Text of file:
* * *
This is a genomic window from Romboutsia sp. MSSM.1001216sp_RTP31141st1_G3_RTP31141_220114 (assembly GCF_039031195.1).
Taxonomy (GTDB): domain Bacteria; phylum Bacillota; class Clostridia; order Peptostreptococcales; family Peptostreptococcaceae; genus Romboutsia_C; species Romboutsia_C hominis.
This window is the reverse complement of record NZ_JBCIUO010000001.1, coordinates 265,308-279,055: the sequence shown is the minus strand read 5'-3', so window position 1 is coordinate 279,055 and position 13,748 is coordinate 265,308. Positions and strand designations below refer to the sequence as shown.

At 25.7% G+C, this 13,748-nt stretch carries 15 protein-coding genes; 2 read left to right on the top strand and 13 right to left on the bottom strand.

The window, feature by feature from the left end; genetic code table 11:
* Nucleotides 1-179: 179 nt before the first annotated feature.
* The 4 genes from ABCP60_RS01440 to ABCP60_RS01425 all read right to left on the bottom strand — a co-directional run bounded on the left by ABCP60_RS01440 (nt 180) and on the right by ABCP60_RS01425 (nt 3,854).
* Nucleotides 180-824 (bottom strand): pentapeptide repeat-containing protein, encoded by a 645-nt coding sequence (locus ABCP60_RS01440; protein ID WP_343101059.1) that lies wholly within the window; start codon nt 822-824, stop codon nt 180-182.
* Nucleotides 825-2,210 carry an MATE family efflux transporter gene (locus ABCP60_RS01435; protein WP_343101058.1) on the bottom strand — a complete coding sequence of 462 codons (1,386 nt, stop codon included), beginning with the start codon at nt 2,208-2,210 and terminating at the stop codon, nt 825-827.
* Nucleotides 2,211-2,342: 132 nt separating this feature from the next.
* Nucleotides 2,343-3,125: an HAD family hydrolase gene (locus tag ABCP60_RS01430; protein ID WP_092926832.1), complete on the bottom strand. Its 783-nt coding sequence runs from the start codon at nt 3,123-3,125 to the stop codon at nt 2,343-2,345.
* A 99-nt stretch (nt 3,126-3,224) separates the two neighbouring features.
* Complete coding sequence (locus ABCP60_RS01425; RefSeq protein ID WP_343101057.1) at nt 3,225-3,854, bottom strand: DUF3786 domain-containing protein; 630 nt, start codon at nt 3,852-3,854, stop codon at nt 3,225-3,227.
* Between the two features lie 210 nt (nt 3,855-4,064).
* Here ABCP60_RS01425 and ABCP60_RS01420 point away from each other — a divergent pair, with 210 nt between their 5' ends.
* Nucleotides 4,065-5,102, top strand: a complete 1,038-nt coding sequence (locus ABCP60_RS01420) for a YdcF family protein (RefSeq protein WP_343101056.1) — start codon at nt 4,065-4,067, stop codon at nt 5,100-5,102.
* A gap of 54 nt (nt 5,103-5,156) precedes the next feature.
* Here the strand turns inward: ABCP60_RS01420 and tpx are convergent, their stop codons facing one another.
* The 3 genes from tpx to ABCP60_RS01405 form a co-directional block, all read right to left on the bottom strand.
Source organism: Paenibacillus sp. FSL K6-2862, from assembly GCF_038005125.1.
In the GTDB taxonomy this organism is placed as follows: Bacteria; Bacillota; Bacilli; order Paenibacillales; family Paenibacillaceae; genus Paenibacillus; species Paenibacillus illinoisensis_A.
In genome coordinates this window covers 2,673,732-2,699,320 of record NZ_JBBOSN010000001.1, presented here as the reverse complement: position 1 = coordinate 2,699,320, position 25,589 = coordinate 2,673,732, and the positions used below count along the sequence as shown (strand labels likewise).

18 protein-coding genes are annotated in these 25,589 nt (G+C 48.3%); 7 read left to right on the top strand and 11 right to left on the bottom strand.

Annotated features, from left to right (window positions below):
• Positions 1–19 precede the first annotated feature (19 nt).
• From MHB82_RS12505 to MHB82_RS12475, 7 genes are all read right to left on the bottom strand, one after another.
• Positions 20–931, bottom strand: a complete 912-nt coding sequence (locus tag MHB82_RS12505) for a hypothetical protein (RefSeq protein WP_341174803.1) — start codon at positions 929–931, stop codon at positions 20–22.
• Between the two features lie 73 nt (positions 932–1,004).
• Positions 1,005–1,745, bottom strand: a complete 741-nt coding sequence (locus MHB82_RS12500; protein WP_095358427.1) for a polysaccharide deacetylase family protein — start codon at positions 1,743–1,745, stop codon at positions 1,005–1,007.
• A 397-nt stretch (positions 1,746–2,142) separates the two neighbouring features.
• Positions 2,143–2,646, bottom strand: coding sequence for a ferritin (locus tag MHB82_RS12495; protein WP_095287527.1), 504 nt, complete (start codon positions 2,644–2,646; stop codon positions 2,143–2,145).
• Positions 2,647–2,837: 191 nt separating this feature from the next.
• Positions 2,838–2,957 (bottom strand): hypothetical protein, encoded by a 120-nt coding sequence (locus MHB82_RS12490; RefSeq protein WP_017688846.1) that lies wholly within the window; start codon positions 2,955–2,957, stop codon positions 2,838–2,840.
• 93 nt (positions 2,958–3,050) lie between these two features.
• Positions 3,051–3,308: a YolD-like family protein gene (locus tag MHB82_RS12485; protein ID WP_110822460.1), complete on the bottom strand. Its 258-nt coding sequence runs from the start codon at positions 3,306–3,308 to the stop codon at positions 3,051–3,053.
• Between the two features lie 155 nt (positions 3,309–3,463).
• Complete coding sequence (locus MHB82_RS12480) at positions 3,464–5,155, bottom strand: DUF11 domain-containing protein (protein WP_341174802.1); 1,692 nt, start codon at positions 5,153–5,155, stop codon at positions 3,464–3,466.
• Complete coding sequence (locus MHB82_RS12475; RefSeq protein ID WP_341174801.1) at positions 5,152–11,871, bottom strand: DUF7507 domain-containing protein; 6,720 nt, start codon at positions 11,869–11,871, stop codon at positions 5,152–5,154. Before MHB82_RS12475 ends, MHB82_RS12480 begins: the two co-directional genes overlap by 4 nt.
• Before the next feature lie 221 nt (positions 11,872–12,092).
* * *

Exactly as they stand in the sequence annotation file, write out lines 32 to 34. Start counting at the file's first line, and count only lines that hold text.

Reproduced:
• Positions 2,647–2,837: 191 nt separating this feature from the next.
• Positions 2,838–2,957 (bottom strand): hypothetical protein, encoded by a 120-nt coding sequence (locus MHB82_RS12490; RefSeq protein WP_017688846.1) that lies wholly within the window; start codon positions 2,955–2,957, stop codon positions 2,838–2,840.
• 93 nt (positions 2,958–3,050) lie between these two features.